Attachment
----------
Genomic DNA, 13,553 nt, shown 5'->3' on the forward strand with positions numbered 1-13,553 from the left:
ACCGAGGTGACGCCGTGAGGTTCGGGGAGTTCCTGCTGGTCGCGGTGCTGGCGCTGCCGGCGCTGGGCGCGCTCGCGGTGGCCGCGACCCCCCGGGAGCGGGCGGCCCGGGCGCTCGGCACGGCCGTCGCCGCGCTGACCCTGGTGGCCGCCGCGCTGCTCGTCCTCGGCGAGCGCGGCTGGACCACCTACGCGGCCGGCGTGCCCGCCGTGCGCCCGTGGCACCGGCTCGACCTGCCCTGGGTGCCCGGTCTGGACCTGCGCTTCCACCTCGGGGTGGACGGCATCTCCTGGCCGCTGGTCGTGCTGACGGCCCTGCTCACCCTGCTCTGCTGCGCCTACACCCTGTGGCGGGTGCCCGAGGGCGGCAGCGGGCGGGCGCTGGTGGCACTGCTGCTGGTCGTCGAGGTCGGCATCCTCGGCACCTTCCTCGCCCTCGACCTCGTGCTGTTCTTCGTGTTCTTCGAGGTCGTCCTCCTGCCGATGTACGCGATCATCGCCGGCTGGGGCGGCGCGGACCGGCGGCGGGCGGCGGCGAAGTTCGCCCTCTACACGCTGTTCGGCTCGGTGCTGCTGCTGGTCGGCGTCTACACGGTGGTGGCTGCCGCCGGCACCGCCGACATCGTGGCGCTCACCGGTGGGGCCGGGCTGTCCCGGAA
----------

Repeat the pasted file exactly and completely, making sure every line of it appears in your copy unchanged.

Genomic DNA, 13,553 nt, shown 5'->3' on the forward strand with positions numbered 1-13,553 from the left:
ACCGAGGTGACGCCGTGAGGTTCGGGGAGTTCCTGCTGGTCGCGGTGCTGGCGCTGCCGGCGCTGGGCGCGCTCGCGGTGGCCGCGACCCCCCGGGAGCGGGCGGCCCGGGCGCTCGGCACGGCCGTCGCCGCGCTGACCCTGGTGGCCGCCGCGCTGCTCGTCCTCGGCGAGCGCGGCTGGACCACCTACGCGGCCGGCGTGCCCGCCGTGCGCCCGTGGCACCGGCTCGACCTGCCCTGGGTGCCCGGTCTGGACCTGCGCTTCCACCTCGGGGTGGACGGCATCTCCTGGCCGCTGGTCGTGCTGACGGCCCTGCTCACCCTGCTCTGCTGCGCCTACACCCTGTGGCGGGTGCCCGAGGGCGGCAGCGGGCGGGCGCTGGTGGCACTGCTGCTGGTCGTCGAGGTCGGCATCCTCGGCACCTTCCTCGCCCTCGACCTCGTGCTGTTCTTCGTGTTCTTCGAGGTCGTCCTCCTGCCGATGTACGCGATCATCGCCGGCTGGGGCGGCGCGGACCGGCGGCGGGCGGCGGCGAAGTTCGCCCTCTACACGCTGTTCGGCTCGGTGCTGCTGCTGGTCGGCGTCTACACGGTGGTGGCTGCCGCCGGCACCGCCGACATCGTGGCGCTCACCGGTGGGGCCGGGCTGTCCCGGAA